On Pretentiousness and Twitter

I dislike pretentiousness. Which is a difficult dislike to have when you’re a graduate student, because let’s face it: the academic world is rife with it. Or…it has a reputation for being rife with it. To be honest, I’m not quite sure which of those statements is fact anymore. Are there pretentious people in academia? Heck yeah. But are they the norm, or the exception?

I feel like my uncertainty about this has a lot to do with the increased presence of professors on platforms such as Facebook and Twitter.  Thanks to Twitter, I now know that Clay Spinuzzi takes the bus to campus, Bill Hart-Davidson is a cyclist, and Quinn Warnick catalogs his Clif bars. Somehow, knowing these small extra details about academics makes them seem a little less Ivory-Tower-y. Somehow, this digital space that we each can only access from one side of a screen tears down walls. Does that even make sense?

Now, I’m not saying that these media spaces are the only things doing this. Just this past weekend, we had an Undergraduate Research Writing Symposium here at Tech, and Dr. Carter-Tod (who organized it) stated that she brought in the three guest speakers because they are “accessible” and generous with their scholarship and time. Only one of the three has an active Twitter presence, so I don’t think that’s what did it for them. They are simply hospitable scholars – and many, many of them exist in the discipline of Rhetoric and Writing. (Hooray!) But not everyone is good at showing the rest of the world that they are ready and willing to lend an ear – even if they truly are. And unfortunately, legends of snobby scholars and “I had a bad experience” stories from students often keep students from feeling like they have the “right” to approach other scholars – unless specifically granted permission to speak.

So I guess what I’m trying to say in my rambly-roundabout way is that social media applications have aided in tearing down walls – whether they be real or just perceived. And though I’m still undecided on how I feel about keeping up with all of this digital stuff, I do know for sure that I at least appreciate Twitter for helping to virtually knock down some walls.
p.s. This post sounded much better when I wrote it in my head while walking to the bus today. Isn’t there some sort of technology that can help me with that?

Twitter, Professionalism, and Performance

business suitsThis semester, I’m taking a class called “The Digital Self,” which is focused on the idea of networking online, online identities, and things of that nature. Part of the focus of the class is creating our professional presence online, mostly in order to prepare us for the job market. I have to (create and) maintain a Twitter presence and blog with this professional goal in mind. (At least, this is how I interpreted the assignment.) I already had a Twitter account, so I’m aware of the basics. However, said Twitter account (a) was created during a time when I was convinced I was going to write the most amazing book on motherhood ever (working title: The Marvelous Magnificence of Malcolm) and people would follow me to read my sage advice and my child’s witty sayings, and (b) has evolved since then include all of my interests – geeky stuff, theology, politics, etc. So, I had to consider “re-branding” my Twitter account. I left the handle (@Marvelous_M – which stands for “Marvelous Malcolm” – my son’s name) but changed the name on the account from “A Geek and Her Son” to my name. My bio now describes my scholarly pursuits with a little bit of personal info mixed in. The goal of all of this? To establish myself online as a scholar, and to build a professional network. But I continually grapple with the lines between what personal information to share, and how “professional” to make my presence.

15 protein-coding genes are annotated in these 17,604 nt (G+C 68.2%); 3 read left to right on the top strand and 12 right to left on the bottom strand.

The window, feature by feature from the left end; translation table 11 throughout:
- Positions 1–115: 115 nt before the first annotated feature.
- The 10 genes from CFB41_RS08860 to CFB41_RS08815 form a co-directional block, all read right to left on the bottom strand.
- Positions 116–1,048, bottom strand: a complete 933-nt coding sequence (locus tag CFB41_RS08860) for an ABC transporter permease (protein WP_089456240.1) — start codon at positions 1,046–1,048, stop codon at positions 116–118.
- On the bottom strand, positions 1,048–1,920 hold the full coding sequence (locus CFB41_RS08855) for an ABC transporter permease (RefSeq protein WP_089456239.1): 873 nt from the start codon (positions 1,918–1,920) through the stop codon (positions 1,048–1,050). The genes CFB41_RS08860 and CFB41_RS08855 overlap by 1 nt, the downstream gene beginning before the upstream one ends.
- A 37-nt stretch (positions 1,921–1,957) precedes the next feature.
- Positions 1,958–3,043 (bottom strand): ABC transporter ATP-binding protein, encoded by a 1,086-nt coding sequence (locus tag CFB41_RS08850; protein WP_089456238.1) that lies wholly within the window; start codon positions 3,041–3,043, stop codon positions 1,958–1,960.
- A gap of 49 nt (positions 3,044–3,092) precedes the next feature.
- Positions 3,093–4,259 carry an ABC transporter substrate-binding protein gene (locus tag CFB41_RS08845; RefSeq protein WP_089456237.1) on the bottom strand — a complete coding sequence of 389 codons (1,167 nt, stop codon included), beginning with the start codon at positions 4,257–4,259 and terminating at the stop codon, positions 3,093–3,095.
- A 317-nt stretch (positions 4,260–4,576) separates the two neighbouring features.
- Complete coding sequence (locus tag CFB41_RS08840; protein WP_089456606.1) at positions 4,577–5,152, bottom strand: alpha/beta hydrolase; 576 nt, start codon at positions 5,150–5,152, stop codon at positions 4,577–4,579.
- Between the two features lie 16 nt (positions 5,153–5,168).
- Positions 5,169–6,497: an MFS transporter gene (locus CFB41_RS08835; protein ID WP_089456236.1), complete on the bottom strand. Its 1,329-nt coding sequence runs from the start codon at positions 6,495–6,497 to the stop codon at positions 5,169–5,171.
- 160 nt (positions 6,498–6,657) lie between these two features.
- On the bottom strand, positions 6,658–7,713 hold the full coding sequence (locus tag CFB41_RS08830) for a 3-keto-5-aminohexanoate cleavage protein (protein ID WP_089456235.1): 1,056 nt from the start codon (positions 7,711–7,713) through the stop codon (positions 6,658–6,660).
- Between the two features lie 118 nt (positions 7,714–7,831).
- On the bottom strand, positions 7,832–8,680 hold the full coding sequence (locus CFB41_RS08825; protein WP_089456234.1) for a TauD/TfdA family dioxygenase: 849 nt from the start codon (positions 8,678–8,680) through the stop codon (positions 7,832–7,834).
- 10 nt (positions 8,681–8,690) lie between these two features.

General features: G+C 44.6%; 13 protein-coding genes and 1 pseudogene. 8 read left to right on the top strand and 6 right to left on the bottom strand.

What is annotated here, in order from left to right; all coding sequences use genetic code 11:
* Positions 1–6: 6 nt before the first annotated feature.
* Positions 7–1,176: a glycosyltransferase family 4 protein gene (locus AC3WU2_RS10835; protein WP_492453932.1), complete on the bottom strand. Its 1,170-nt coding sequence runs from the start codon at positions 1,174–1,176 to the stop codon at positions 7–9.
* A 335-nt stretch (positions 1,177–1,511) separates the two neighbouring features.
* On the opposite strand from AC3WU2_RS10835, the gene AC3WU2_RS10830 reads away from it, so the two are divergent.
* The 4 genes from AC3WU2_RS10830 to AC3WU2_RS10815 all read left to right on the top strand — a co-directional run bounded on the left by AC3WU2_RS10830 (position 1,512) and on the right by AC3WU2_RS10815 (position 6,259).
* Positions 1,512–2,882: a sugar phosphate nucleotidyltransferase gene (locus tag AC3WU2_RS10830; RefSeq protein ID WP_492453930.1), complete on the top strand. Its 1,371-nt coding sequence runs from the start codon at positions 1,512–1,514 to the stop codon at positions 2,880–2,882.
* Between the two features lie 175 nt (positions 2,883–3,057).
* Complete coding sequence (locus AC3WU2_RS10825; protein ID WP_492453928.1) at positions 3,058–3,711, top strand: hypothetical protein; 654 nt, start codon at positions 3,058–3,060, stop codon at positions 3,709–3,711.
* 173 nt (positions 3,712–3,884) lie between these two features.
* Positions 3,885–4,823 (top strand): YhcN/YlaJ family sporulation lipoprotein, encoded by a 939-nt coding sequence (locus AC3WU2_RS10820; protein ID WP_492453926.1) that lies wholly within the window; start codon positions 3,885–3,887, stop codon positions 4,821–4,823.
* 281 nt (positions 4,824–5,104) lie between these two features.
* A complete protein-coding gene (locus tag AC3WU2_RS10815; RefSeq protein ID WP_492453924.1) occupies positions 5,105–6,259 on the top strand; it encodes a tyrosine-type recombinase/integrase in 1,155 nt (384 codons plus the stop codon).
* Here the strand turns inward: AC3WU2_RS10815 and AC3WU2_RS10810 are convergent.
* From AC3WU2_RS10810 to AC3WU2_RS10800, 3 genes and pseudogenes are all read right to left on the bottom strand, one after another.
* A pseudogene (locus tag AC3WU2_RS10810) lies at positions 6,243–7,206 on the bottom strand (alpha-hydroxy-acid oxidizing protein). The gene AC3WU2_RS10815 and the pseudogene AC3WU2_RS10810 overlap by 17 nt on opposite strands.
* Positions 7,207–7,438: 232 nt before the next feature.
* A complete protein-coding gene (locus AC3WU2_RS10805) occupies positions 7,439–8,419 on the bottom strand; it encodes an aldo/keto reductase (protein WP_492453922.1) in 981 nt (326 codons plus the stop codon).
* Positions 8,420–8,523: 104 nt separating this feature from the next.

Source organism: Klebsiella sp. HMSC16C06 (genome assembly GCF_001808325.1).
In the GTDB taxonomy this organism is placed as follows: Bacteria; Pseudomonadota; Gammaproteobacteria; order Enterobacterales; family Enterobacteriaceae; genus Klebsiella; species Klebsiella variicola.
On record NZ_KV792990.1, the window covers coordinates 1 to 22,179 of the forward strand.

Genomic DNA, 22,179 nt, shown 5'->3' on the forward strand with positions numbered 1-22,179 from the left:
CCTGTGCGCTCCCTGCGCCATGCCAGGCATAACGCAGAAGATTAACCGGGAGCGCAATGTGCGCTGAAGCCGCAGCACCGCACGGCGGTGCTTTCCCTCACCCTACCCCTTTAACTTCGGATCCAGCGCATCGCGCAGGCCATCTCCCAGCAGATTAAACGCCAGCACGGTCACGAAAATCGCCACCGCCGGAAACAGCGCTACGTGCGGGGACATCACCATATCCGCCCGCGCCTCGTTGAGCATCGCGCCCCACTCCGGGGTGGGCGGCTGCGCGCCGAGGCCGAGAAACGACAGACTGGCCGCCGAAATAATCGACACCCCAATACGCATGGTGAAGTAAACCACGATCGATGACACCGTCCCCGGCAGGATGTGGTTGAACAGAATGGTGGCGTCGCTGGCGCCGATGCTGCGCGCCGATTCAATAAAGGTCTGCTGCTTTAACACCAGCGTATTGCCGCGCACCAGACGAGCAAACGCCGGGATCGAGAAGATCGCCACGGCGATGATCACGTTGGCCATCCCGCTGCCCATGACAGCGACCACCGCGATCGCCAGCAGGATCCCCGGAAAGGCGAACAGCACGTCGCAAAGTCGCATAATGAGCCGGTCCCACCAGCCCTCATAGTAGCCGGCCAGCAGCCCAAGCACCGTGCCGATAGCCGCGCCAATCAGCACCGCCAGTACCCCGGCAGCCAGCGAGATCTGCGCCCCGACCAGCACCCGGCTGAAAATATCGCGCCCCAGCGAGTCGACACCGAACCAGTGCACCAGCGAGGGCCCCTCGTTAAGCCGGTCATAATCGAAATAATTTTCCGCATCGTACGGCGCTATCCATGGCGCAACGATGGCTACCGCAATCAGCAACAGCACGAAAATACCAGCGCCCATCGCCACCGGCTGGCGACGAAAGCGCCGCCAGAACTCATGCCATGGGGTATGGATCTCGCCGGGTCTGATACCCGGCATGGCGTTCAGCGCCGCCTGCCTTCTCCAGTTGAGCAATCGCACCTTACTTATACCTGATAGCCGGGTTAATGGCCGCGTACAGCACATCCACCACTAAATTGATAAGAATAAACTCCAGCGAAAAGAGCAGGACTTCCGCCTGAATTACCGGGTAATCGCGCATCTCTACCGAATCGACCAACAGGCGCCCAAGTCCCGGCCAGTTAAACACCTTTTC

This struggle between maintaining a “professional” presence online versus a “personal” presence – well, I find it vexing. How much of my “personal” life should I reveal? If I only post professional things, am I covering up a part of myself? Denying it, somehow? The very nature of online networking thrusts all of these problems to the forefront, as more and more information about us is posted – either by us (Facebook, Twitter, Linkedin, etc.) or by others (news outlets, friends, etc.) – in an easily searchable space. The lines between private and public are suddenly extremely blurry. When this is the case, is the creation of an online professional presence some kind of performance art?

This idea of professionalism as performance struck me as I watch people on the job market. You want to see a well-dressed academic? Go to a “job talk” (the talk academics give about their research when doing a campus visit in the hopes of getting hired). No matter how people dress for their daily teaching assignments, you can bet they’ll be wearing a suit for the job talk. I can’t help but wonder – will they teach in those suits?  I mean, really? Are they just performing the identity they hope will get them hired?

Is that what I’m doing now?